Canada's telecom regulator has determined that Globalive, a company hoping to enter Canada's wireless industry as a new cellphone startup, does not meet Canadian ownership rules.
Globalive, which is mostly funded by Egyptian telecom company Orascom, attempted in recent weeks to change the structure of its operations to meet ownership standards in Canada.
However, the Canadian Radio-television and Telecommunications Commission determined the changes weren't enough.
"During its proceeding, the commission examined the influence of Orascom Telecom Holding over Globalive's business decisions and day-to-day operations," the CRTC said.
"Despite the fact that Globalive made significant structural changes to reduce its dependence on Orascom, there were other factors that, taken together, led the commission to conclude that Globalive does not meet the statutory test."
Globalive chairman Anthony Lacavera issued a written statement on the decision, calling it "a bad day for Canadians and wireless competition in Canada."
However, he suggested the company, which proposes to operate under the brand name Wind Mobile, is only delayed in starting up. He noted that Industry Canada had given its approval to Globalive.
"Having already received approval from Industry Canada, we are extremely disappointed that the CRTC has come to a different conclusion," said Mr. Lacavera said in the statement. "Canadians deserve competition in wireless and this decision represents a major step backwards."
A spokesman for Mr. Lacavera said the company would not be commenting further.
Orascom owns 65.1 per cent of the equity in Globalive. The CRTC had concerns about this level of ownership in the company, but also raised issue with other influences Orascom potentially holds over the proposed new company. The Egyptian firm also owns the company's brand, called Wind, and holds the "overwhelming majority of the outstanding debt," the regulator said.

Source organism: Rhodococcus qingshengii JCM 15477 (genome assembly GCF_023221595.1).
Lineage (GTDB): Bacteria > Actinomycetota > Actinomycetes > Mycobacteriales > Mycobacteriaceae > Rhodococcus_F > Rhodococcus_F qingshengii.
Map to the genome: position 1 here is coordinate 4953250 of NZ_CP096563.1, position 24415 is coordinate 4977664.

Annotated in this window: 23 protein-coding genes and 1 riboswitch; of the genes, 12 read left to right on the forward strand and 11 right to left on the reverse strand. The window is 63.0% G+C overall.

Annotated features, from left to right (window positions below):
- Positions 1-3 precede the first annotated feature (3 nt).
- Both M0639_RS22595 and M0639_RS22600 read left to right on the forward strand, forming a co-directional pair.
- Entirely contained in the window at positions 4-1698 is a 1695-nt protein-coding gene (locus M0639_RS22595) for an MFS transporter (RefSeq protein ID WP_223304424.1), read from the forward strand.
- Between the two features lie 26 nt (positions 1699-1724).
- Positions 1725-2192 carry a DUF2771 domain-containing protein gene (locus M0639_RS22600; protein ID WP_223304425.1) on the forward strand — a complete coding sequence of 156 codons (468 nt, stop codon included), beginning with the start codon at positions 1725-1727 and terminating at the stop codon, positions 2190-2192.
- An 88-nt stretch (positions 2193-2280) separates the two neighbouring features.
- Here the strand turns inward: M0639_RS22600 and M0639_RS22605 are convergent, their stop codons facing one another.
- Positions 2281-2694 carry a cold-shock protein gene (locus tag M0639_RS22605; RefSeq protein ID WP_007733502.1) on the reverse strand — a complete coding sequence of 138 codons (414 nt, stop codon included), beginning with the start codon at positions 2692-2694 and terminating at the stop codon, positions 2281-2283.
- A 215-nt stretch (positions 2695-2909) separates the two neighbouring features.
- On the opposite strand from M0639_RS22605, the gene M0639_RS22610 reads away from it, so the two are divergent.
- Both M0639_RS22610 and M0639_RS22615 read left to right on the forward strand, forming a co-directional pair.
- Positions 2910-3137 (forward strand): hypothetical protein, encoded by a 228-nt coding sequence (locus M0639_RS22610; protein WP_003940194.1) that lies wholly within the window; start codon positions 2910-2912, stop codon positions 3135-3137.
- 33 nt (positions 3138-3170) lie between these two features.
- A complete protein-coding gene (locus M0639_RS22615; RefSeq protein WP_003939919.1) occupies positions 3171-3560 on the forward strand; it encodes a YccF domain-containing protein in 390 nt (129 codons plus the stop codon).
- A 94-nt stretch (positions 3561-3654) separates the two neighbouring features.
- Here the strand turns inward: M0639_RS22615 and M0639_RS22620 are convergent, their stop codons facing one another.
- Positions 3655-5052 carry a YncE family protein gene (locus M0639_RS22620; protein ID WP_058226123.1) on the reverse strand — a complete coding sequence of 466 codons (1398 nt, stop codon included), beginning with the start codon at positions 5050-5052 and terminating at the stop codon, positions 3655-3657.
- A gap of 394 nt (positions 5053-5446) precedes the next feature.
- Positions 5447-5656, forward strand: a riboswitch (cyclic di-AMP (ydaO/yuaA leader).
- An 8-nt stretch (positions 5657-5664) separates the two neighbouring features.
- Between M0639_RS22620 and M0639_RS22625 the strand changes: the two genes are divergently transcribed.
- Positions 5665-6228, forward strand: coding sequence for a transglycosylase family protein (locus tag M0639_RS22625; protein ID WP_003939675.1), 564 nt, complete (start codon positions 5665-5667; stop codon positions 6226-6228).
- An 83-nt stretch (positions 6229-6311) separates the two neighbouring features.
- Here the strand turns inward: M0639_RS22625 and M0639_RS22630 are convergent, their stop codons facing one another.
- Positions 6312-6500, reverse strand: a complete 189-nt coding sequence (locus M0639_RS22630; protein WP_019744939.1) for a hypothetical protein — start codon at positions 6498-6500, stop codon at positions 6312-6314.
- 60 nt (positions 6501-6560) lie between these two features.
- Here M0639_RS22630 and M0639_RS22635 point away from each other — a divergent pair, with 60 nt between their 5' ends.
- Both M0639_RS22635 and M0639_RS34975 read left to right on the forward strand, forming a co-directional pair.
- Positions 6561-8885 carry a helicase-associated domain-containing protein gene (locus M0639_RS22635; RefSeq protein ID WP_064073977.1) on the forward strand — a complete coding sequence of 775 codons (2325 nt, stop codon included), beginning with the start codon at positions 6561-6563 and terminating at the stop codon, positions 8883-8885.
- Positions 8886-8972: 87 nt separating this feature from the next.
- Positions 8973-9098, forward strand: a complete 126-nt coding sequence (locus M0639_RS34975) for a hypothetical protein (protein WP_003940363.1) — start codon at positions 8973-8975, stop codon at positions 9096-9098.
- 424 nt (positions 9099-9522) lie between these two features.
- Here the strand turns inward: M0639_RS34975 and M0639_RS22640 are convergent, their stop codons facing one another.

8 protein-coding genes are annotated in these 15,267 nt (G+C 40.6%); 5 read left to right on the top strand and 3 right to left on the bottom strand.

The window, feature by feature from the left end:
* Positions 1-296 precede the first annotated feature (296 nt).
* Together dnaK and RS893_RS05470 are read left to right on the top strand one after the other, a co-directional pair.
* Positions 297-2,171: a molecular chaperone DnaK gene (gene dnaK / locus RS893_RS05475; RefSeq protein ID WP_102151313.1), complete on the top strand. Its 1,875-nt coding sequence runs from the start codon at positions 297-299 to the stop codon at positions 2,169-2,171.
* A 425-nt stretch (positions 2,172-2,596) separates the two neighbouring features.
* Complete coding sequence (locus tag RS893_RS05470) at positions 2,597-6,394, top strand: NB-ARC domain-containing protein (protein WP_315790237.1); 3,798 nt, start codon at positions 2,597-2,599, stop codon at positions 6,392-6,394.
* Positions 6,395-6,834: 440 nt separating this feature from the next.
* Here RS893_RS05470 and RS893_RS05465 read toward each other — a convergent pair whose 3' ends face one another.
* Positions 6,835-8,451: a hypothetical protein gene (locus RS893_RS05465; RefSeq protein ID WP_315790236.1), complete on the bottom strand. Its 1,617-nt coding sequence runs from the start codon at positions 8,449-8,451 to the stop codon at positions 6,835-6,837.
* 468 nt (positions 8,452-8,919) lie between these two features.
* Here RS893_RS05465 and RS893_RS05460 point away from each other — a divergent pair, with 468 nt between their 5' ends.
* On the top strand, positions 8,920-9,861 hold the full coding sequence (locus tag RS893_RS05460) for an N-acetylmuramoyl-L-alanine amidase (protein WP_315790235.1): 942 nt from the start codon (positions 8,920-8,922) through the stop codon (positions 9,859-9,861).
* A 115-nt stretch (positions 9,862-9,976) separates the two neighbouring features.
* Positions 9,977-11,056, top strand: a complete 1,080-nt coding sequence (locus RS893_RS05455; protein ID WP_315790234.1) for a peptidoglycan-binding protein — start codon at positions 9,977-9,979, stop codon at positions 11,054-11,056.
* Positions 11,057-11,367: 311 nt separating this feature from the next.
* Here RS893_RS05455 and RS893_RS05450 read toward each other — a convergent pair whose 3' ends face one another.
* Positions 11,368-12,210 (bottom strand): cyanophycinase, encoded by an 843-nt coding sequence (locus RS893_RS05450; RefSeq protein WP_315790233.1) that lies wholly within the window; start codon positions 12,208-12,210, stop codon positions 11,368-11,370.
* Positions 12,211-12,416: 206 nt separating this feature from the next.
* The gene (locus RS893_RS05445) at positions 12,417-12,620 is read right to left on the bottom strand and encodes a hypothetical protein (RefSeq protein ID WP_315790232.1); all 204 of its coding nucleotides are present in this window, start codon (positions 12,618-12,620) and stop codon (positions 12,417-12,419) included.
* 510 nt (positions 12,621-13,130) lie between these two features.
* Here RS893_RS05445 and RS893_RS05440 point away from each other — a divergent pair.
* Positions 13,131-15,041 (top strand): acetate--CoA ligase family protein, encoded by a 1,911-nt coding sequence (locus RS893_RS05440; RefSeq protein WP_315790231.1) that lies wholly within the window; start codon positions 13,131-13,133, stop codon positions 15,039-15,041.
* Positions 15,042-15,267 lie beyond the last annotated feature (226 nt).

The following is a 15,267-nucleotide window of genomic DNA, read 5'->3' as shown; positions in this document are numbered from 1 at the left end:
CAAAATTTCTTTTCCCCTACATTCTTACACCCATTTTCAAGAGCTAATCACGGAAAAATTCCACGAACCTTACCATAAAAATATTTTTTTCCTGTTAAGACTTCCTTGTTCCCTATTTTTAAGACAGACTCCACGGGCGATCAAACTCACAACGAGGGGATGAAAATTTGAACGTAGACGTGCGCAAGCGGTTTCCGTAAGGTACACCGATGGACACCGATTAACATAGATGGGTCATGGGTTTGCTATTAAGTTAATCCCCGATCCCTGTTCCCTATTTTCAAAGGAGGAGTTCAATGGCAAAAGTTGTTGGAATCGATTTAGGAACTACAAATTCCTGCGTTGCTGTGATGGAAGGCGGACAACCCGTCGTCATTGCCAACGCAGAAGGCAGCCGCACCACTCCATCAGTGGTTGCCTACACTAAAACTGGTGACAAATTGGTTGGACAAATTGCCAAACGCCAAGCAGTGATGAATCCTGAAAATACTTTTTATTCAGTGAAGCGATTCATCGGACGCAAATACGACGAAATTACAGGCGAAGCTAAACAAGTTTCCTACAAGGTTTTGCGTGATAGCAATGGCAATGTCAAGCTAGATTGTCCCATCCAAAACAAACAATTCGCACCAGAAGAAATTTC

Under CRTC rules, a Canadian carrier is eligible to operate as long as it is a Canadian-owned and controlled corporation. To meet this test, at least 80 per cent of the members of the board of directors must be Canadian, at least 80 per cent of the voting shares must be owned by Canadians, and the company can't be indirectly controlled by non-Canadians, through other methods such as holding companies.
The CRTC held hearings on the company's ownership structure in September.
The CRTC has approved deals before that have been heavily financed by foreign dollars. In 2007, CanWest Global Communications Corp. purchased Alliance Atlantis Communications Inc. for $2.3-billion, with U.S. investment bank Goldman Sachs footing two-thirds of the bill. However, the regulator approved the deal based on the structure of the company, in which CanWest holds the majority of the voting shares in the assets, successfully arguing that it controlled the day-to-day operations of the TV business.
Globalive is one of several new players looking to enter the cellphone market after the government auctioned off licences a year ago for new players. The company purchased $442-million worth of wireless spectrum licences, allowing the company to operate a cell phone service and was preparing to begin seeking customers.
"Wind Mobile had planned to launch in the coming weeks," Ken Campbell, chief executive officer of Wind Mobile, said in the same written statement. "We have pulled together an excellent team of 800 people and had built a strong network and operation across the country…. We will be evaluating our options on how to proceed."
Analysts had predicted this week that the structure, if approved, would have had broader implications for the telecom sector, allowing other companies to seek more foreign ownership. Other telecom companies, including incumbent cell phone players Rogers Communications Inc ., Telus Corp. and BCE Inc. , had complained to the regulator that the structure violates Canadian standards, arguing that the debt and equity are effectively controlled by Orascom.
In recent weeks, Mr. Lacavera had been reworking the arrangement with Orascom in an effort to appease the CRTC. Globalive's board structure was changed, and the company raised the threshold for Orascom using any veto over company decisions.
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